Peak Oil: Even If The Optimists Are Right, Time Is Getting Tight
By Mike Byfield
Peak oil proponents and skeptics agree that world production will eventually crest. Also, both sides of this debate accept that the decline curve will be gradual rather than sudden (with a little luck). Their common ground, although limited and easily obscured by emotional intensity, is slowly growing.
Aptly illustrating this blend of acrimony and agreement was a report issued last week by Cambridge Energy Research Associates (CERA) - Why the Peak Oil Theory Falls Down: Myths, Legends, and the Future of Oil Resources - and the rebuttal from the Association for the Study of Peak Oil & Gas (ASPO).
Peter Jackson, CERA's director of oil industry activity, remarks acidly that the "peakist argument is not grounded in a credible systematic evaluation of available data." Randy Udall, a co-founder of ASPO, retorts that CERA is peddling "PetroProzac" which lulls attention away from urgently needed actions.
Even so, CERA and ASPO agree on a great deal. For example, they both think the world may very well wind up more dependent on oil from the Middle East. And they agree that available data on global oil and gas reserves remains incomplete, most worryingly for those massive but ageing oilfields of the Middle East.
CERA and ASPO accept that North America's wealth-making economy rose on a foundation of cheap energy. "North Americans are predisposed to failing the energy IQ test," says Udall. Drivers here cheerfully assume that relatively inexpensive gasoline will continue to flow from their neighbourhood pump more or less forever.
Plenty of other people would like to share that exuberant confidence in prosperity but cannot. Peakists and supply optimists alike recognize that billions in Africa, Latin America and Asia will only achieve a modern standard of living through dramatically greater energy supplies and better energy conservation.
CERA and ASPO believe that world demand could well outstrip conventional oil supplies within the relatively near future. And the analysts of both organizations accept that other forms of petroleum can be developed.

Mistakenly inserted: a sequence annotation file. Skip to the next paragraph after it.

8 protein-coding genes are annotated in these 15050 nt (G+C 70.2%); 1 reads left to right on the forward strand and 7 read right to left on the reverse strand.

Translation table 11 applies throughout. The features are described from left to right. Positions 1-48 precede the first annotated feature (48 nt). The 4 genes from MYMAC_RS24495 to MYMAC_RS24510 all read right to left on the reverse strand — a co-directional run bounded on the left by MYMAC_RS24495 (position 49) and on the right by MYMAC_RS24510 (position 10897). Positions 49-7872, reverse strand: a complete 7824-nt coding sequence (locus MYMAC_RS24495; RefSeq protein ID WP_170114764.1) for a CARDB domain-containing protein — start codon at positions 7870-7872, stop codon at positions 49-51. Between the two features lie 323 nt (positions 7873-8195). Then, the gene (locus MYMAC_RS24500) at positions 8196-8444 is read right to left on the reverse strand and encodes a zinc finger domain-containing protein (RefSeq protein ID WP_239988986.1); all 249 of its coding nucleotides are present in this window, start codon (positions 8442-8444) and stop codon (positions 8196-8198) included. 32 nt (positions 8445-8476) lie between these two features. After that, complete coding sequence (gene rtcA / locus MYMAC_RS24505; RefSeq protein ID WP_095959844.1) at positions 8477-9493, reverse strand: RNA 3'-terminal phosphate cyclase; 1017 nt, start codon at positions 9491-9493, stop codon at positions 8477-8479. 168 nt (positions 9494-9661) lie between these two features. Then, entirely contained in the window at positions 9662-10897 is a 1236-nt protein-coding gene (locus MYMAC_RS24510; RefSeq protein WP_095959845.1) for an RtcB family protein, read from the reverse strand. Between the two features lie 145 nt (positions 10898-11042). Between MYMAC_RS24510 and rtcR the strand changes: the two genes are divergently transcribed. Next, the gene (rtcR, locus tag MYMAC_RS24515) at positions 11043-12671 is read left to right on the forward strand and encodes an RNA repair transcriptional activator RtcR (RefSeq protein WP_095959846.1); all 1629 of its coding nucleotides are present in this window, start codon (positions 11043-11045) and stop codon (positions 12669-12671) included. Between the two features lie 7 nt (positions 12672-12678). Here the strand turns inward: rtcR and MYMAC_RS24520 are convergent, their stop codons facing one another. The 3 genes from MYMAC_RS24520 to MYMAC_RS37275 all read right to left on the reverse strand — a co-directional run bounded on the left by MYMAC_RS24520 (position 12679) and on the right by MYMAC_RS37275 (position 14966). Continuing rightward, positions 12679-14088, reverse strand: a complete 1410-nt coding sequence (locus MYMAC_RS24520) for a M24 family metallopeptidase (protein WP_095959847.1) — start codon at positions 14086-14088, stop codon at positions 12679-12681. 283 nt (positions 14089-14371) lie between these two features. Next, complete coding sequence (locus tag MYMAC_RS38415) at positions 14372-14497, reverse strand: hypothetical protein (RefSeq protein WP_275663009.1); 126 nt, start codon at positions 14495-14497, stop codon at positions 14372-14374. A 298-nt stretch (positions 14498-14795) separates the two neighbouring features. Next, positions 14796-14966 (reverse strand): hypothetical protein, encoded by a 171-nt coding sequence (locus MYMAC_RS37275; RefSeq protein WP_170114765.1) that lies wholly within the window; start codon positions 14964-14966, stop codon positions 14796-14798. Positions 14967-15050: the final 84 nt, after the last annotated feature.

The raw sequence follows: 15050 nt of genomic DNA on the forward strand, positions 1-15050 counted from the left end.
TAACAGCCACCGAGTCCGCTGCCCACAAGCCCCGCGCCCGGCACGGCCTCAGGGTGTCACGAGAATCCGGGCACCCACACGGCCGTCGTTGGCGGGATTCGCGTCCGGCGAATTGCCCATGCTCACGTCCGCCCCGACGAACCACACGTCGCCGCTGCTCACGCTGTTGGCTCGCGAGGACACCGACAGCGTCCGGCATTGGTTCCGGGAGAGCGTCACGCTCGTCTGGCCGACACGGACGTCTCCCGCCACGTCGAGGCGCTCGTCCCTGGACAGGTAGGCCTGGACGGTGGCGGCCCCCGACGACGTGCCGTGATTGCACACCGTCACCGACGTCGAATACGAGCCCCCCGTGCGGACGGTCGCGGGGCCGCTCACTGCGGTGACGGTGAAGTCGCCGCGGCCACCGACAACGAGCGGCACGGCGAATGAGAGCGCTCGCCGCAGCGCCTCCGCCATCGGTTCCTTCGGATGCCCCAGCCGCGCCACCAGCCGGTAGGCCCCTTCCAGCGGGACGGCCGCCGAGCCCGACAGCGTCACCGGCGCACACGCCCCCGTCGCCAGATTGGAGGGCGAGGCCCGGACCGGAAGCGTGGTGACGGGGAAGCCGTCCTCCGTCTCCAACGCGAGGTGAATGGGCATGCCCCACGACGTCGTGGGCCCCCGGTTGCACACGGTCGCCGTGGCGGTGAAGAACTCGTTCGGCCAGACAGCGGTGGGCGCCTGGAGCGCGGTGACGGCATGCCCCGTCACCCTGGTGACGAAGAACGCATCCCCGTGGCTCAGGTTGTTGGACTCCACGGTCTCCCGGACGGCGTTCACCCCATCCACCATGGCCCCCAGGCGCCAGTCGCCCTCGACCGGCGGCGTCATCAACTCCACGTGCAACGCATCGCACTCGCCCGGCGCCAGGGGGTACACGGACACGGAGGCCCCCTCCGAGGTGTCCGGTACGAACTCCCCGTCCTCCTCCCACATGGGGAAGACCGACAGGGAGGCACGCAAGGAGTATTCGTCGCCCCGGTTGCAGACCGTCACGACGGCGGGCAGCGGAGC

Jackson and Udall also agree that supply will become particularly tight if wars and unwise governments disrupt oil developments. Above-ground factors may be more limiting in the near term than geology.
So where do CERA and ASPO actually disagree?
* Udall thinks global oil flows will crest within a decade, possibly sooner. Jackson pegs the crest within 50 years and not before 2030.
* CERA believes alternative supplies can be brought on stream through oilsands, very deepwater reserves, condensate and gas liquids, and conversion of both natural gas and coal to liquid form. ASPO, while acknowledging that those resources are vast, questions how quickly they can be brought on production.
In terms of oil demand, the consensus seems quite clear. Since 1950, world consumption has increased eight-fold, and humanity will urgently require more energy in the near future.
In terms of supply, everyone agrees that oil and liquids supply will be likely be constrained but it's impossible to pinpoint when. Even optimists, however, think the deadline may fall within 30 years.
Three decades. To develop new world-scale supply technologies - whether for alternative types of petroleum or for other energy forms like sunlight and so forth - 30 years is not a long time. In fact, it's the near future.
For instance, Alberta's very first barrel of synthetic crude was produced four decades ago, and the oilsands have only now shown up as more than an insignificant blip on the world production map. Even CERA's limited optimism rides on improving that performance by a huge margin in future.
The international consulting agency guesstimates that the world's productive capacity can rise by 50% within 30 years but the increase depends entirely on non-conventional sources for oil. And even if the forecast prove correct, billions of people would apparently remain mired in poverty.
William Ramsay, deputy director of the International Energy Agency (IEA), warned a Toronto conference earlier this month that global energy numbers are not adding up well. "The way we are going, we are on course for an unstable, dirty and expensive energy future," he said.
Ramsay, a former American ambassador, handled energy and petrochemical issues when the North American Free Trade Agreement was negotiated. In Toronto, he made an impassioned appeal for aggressive government action on mandatory energy conservation.
Conservation, while excellent as far as it goes, at most buys time. An energy-rich world will require billions of dollars in research, trillions for development. It's probably worth remembering that the oilsands could not have been developed without efficient co-operation between governments and oil producers.